A momentous day, not just for Tim Peake but for Great Britain… I am sure he will do us proud.
UPDATE: Blast off!
On 15 December 2015, the nation watched as Tim Peake successfully launched from Kazakhstan’s Baikonur Cosmodrome at 11:03 GMT.
Alongside his Russian commander Yuri Malenchenko and US astronaut Tim Kopra, Tim reached his destination at 17:33 GMT. The docking procedure had been tense. One of the rocket’s radar systems failed, so the team had to dock manually – a rare (and difficult) task. Fortunately they had rehearsed it just before launch. More than two hours later, the hatch opened and Tim was welcomed by the crew. After dreaming about it for years, he was finally on board the International Space Station.BBC News Live covers the launch as it happenedRelive the launch in 360
UPDATE: Tim’s first spacewalk
Just one month after he had settled into his new home, Tim carried out his first spacewalk.
He followed his crewmate Tim Kopra onto the exterior of the Station, where they travelled roughly 50m (the length of an Olympic-sized swimming pool) to reach the site of their maintenance work. Although scheduled to last over six hours, the walk was cut short when Kopra reported water in his helmet. However, the duo had already successfully completed their main job – replacing a faulty unit that regulates the Station's solar power.BBC News Live covers Tim's spacewalk as it happened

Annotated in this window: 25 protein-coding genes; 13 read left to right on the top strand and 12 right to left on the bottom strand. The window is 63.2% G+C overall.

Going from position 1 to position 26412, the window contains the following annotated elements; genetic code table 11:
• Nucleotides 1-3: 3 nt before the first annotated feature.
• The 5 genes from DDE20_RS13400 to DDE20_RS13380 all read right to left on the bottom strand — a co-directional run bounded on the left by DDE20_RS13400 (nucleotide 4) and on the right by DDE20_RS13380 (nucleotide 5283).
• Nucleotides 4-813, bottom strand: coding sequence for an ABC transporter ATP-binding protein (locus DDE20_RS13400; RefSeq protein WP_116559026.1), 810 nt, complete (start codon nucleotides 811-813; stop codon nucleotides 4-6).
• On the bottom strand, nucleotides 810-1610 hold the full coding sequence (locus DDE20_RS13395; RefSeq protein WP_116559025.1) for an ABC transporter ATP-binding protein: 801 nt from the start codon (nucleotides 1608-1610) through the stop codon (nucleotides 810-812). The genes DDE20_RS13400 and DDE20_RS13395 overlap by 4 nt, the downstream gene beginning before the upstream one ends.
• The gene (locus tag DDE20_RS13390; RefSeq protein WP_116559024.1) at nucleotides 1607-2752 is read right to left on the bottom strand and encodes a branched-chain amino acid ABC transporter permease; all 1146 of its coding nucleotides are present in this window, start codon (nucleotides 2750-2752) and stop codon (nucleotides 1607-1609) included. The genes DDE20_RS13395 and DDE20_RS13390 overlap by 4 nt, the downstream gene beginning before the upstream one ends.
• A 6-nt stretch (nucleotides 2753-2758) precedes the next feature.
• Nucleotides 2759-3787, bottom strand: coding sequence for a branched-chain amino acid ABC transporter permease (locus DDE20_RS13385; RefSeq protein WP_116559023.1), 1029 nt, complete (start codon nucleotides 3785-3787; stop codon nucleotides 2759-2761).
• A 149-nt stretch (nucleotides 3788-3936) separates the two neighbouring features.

UPDATE: Return to Earth
Tim Peake travelled back to Earth on 18 June 2016 – after spending six months living and working in space.
He left the Space Station at 05:53 GMT, joined by Yuri Malenchenko and Tim Kopra. Their Soyuz capsule hurtled back to Earth at 25 times the speed of sound, before landing in Kazakhstan at 09:15 GMT. Tim's space mission has taken him on about 3,000 orbits of Earth, covering a distance of around 125 million km. Now he's back on Earth, feeling the force of gravity again, it will take several months for his body to fully recover.In pictures: Tim Peake's journey homeQuiz: How dangerous is life in space for astronauts?
It was incredible - the best ride I've been on ever.